Finally, this section gives special attention to the air transportation industry. In addition to being eligible to the loans described above, the law provides $32 billion to the Treasury Department to distribute—using a financial mechanism to be decided by the Treasury Department—to passenger air carriers, cargo air carriers, and contractors directly serving passenger air carriers to ensure these companies’ employees can continue to receive wages, salaries, and benefits. As a condition of receiving these funds, these companies must promise not to furlough employees or reduce pay and benefits through September 2020; as above, they also must agree to salary freezes for employees earning more than $425,000 annually and must promise to continue regular air service as had been previously scheduled, especially to remote or small localities. 


Title V – Coronavirus Relief Funds 

This section amends the Social Security Act by inserting “Title VI- Coronavirus Relief Fund.” This relief fund appropriates $150 billion of unappropriated funds for the purpose of covering costs of necessary expenditures due to the COVID-19 public health emergency. Respectively, $3 billion, $8 billion, and $139 billion will be appropriated to territories, tribal governments, and states. The relative state population proportion, which is the state’s population divided by the total population of the US according to the most recent data collected by the Census Bureau, determines the amount of funds each state should receive. Funds distributed to territories and the District of Columbia are determined in the same way, whereas, tribal governments will be given an amount determined by the Department of the Treasury after consulting with the Department of the Interior and Indian Tribes. A unit of local government with a population greater than 500 thousand may submit a certification to directly receive funds, which would be subtracted from the total funds designated to the state the local government resides in. These entities should receive their portion of the funds within 30 days of the law's enactment.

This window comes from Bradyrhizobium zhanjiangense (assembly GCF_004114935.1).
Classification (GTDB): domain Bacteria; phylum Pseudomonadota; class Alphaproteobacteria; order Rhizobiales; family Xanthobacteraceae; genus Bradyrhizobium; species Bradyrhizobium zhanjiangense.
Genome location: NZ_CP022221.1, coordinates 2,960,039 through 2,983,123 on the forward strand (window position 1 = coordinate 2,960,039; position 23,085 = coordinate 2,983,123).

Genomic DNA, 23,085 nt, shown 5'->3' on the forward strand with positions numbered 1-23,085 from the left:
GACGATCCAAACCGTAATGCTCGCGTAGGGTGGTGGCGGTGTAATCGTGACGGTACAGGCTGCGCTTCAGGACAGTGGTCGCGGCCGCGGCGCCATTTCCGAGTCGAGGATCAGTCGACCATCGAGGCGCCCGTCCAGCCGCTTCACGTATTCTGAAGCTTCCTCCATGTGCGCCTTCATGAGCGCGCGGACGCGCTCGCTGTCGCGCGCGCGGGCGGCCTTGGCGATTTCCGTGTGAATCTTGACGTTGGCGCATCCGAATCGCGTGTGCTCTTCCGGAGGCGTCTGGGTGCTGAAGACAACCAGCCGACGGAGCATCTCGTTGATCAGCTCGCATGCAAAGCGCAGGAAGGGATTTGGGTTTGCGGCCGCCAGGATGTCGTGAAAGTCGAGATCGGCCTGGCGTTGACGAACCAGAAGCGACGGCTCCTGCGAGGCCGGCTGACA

The Inspector General of the Treasury would monitor receipt, disbursement, and use of funds under this section. If they determine that a state, tribal government, or unit of local government has failed to comply with the definition of appropriate use of funds, they will be indebted to the federal government the amount equal to the misused funds. 


Title VI – Miscellaneous Provisions 

This section grants the US Postal Service (USPS) additional borrowing authority in order to fund operations negatively impacted by the COVID-19 emergency. The USPS may borrow up to $10 billion for operating expenses. USPS shall prioritize delivery for medical purposes and may establish temporary points of delivery to protect USPS employees and recipients of deliveries.